Mike is founder and principal consultant of Decision Support Resources (DSR). DSR is an information technology company that specializes in developing geographic information systems (GIS) and incorporating spatial databases, maps, and web-based mapping applications into environmental and land use planning and decision-making processes.
Mike serves as a lecturer in the College of Architecture and Planning at the University of Colorado. In the graduate school he teaches: Geo-Planning: GIS for Planners, Graphics for Planners. At the undergraduate level he has taught: eParticipation and Web-based Visualization, GIS for Planners, and Computers in Planning.
A couple of weeks ago, I was able to attend the 2012 Where Conference, held in San Fransisco, California, and I am pleased to say that this year’s event surpassed all of my expectations. For those of you not familiar with this conference, the annual event features the latest and greatest in location-based social applications, mapping technology, and innovative GIS related public engagement best practices. While many of the presentations at this year’s Where Conference focused on leveraging location-based social media apps installed on our smart phones and tablets, it was the presentations about creating compelling stories about place and space that caught my attention as they relate specifically to public involvement, which can provide planners with some very useful resources in citizen engagement. Overall, I would say that “doing GIS” is getting easier.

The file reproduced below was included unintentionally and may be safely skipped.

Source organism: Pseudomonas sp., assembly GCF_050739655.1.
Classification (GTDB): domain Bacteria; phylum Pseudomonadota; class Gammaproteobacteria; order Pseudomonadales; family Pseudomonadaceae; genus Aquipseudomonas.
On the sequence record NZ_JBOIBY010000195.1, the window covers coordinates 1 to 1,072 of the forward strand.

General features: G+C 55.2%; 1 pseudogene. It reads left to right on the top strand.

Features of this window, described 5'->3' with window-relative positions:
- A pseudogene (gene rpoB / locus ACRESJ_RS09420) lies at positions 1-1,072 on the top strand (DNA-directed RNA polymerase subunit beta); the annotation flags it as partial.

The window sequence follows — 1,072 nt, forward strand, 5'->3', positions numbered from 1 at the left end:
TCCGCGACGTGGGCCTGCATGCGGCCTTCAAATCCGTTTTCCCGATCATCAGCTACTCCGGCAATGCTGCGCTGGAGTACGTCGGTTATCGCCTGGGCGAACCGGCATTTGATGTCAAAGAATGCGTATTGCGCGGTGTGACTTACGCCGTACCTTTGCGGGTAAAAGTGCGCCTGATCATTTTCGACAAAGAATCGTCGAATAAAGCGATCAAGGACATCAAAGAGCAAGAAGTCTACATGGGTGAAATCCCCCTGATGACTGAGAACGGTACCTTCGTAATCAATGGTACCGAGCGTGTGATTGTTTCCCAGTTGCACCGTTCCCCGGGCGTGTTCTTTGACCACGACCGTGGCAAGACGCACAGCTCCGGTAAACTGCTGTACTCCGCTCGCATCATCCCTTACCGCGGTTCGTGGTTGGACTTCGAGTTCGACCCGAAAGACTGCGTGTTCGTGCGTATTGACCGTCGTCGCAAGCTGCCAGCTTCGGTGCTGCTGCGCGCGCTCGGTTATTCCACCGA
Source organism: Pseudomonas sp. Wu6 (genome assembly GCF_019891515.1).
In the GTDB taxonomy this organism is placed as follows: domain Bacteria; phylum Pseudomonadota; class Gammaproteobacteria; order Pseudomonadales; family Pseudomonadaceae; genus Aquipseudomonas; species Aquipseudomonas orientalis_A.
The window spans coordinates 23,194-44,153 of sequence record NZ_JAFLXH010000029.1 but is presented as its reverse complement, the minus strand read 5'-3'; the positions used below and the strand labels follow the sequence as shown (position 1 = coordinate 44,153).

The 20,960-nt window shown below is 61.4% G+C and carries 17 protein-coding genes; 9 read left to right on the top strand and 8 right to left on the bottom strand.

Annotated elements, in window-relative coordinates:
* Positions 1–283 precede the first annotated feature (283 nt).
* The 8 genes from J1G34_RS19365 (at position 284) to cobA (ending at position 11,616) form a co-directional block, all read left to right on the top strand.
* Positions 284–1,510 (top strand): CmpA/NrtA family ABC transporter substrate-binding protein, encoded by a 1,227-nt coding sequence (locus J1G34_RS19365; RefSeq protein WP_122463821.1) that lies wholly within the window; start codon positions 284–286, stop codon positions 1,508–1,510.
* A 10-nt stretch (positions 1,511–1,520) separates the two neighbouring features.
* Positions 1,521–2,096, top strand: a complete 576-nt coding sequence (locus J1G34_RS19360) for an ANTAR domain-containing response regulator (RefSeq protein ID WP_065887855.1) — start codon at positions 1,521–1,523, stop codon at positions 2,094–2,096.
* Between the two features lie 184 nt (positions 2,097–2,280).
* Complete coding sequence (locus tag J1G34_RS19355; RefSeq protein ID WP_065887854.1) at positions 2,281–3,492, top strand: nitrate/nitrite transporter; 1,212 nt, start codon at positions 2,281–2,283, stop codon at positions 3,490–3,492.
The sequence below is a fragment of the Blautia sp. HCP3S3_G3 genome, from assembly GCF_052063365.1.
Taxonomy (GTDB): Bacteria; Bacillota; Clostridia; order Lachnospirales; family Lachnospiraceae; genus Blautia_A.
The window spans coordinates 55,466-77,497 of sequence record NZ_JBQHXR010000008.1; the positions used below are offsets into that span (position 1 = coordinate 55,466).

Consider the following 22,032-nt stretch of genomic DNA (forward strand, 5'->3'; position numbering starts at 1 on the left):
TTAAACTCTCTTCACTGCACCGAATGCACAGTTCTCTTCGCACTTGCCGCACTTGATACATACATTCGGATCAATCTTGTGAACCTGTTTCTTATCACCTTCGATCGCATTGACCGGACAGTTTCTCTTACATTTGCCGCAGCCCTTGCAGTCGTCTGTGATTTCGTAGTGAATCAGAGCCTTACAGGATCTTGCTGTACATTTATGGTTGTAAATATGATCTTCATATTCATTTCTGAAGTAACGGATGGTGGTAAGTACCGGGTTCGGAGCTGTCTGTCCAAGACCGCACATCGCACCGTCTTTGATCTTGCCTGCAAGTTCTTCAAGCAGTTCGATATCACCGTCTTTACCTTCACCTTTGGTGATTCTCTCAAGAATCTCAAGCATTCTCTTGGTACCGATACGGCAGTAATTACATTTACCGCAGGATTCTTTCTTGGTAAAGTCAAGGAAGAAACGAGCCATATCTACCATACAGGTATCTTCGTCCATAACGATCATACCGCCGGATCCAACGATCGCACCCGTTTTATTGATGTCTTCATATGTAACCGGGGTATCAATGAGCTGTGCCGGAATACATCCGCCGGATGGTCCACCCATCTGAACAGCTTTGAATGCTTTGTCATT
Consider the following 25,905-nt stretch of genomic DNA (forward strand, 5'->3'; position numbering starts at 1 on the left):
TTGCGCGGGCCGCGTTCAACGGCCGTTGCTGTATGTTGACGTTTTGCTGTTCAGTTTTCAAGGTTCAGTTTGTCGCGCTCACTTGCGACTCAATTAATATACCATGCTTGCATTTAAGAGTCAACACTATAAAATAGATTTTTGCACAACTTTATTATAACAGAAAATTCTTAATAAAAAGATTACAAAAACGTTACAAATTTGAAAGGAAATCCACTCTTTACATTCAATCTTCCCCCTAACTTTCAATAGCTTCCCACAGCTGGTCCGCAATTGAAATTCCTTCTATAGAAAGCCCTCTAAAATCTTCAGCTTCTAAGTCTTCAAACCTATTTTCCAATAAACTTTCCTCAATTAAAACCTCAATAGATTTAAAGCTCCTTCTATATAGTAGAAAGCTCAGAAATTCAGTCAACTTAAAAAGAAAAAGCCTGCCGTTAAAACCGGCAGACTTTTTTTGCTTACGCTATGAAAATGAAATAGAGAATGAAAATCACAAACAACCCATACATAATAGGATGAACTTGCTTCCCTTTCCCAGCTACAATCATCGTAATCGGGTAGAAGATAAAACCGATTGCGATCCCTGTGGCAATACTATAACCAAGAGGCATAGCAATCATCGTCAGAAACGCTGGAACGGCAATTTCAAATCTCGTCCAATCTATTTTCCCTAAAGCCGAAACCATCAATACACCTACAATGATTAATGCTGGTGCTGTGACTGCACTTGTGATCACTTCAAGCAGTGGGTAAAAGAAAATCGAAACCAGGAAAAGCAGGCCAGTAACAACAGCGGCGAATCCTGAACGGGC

We’ve been playing around with making maps from geotagged photos for the last couple of years. In terms of hardware, we’ve talked about how you can use the iPhone and iPhone apps to geo-tag photos and upload the photos to the web. As far as geo-tagging cameras go, there are a number of different brands of GPS-enabled cameras out there. The College of Architecture and Planning at the University of Colorado recently purchased several Panasonic Lumix cameras. I like this camera because:
It looks like MapQuest is following in Microsoft’s footsteps…they will incorporate data from OpenStreetMap into a “beta launch of four new European mapping sites”. Visitors to the sites will be able to update the data on the sites using a MapQuest UI.
In his article “iPads for Planning” (posted on Planetizen, April 2, 2010), Robert Goodspeed states that the iPad and iPhone are excellent tools for planning because they are highly mobile, location aware, and can be connected to a 3G network.
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